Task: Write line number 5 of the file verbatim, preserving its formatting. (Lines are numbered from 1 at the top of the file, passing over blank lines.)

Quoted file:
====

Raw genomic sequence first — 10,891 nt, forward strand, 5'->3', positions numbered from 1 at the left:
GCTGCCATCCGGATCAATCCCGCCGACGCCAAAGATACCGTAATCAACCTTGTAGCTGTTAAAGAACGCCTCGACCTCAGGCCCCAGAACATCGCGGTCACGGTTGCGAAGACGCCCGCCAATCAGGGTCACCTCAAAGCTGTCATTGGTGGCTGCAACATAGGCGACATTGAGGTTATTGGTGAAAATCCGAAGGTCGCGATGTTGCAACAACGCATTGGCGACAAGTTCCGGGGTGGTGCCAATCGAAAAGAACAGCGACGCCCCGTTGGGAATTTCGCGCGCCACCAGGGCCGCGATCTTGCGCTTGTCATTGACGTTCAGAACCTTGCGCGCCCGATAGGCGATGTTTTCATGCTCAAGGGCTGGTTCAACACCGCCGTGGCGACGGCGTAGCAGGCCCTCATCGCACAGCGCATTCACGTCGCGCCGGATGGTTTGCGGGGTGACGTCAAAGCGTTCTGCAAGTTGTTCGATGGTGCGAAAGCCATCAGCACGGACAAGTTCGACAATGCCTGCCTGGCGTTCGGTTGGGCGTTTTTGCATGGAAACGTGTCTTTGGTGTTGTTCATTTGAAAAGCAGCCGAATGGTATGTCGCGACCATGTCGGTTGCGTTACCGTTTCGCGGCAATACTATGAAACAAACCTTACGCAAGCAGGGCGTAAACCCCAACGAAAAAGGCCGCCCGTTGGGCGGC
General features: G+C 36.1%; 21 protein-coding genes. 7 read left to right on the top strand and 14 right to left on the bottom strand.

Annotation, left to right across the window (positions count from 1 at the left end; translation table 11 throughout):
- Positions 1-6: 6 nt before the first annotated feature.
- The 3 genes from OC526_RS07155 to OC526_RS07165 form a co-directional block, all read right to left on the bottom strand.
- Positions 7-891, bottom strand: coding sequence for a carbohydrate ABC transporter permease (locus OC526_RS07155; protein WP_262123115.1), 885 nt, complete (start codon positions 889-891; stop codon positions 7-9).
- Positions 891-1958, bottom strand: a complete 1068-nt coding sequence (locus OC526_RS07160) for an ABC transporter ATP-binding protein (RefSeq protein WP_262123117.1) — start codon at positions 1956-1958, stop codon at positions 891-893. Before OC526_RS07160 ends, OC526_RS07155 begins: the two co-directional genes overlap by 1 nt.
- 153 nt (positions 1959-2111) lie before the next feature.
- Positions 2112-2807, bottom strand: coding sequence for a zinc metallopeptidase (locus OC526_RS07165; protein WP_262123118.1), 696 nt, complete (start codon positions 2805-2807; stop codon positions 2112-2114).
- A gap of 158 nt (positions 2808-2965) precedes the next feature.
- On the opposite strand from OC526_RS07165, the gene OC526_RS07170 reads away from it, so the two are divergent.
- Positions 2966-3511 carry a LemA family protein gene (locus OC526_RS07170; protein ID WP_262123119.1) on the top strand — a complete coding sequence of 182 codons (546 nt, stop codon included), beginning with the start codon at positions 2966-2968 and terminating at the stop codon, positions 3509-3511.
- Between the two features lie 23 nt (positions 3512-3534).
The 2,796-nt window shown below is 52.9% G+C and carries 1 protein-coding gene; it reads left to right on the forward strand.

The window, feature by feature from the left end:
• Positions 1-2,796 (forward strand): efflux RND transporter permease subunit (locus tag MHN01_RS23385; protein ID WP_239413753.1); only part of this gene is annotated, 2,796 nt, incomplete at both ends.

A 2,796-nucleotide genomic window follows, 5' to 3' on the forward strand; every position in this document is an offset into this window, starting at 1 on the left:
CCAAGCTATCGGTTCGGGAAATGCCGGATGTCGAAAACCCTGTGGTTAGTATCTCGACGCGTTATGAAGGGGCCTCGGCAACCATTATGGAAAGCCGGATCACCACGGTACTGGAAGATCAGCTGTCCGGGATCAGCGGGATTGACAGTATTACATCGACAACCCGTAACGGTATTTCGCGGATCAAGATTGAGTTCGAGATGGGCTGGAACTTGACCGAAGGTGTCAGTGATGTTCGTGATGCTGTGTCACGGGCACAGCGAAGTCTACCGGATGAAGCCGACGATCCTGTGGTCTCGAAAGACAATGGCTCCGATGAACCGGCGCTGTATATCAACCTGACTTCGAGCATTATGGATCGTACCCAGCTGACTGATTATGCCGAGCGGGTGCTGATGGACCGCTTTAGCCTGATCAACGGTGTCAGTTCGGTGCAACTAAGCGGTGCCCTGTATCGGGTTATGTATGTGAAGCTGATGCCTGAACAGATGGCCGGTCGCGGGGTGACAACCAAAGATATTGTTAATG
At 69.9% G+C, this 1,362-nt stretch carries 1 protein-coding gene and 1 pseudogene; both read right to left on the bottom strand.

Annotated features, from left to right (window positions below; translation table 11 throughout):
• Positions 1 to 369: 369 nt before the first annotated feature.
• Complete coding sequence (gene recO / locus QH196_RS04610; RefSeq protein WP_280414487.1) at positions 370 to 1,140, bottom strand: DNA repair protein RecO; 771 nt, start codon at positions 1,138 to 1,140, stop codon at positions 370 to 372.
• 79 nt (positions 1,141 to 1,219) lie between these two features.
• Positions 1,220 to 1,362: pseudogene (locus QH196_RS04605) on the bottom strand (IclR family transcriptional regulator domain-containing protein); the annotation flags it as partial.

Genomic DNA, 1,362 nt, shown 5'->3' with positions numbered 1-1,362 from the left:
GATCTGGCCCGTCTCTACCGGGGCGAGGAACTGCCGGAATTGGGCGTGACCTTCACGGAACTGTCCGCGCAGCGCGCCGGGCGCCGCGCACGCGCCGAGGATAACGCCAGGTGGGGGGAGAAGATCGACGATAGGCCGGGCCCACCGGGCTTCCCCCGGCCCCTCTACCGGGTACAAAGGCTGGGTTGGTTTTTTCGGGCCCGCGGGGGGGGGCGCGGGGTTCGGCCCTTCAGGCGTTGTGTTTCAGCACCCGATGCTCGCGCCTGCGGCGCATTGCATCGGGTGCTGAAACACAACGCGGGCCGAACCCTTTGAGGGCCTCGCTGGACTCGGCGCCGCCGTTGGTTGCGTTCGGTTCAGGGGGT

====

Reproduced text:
- Positions 1-6: 6 nt before the first annotated feature.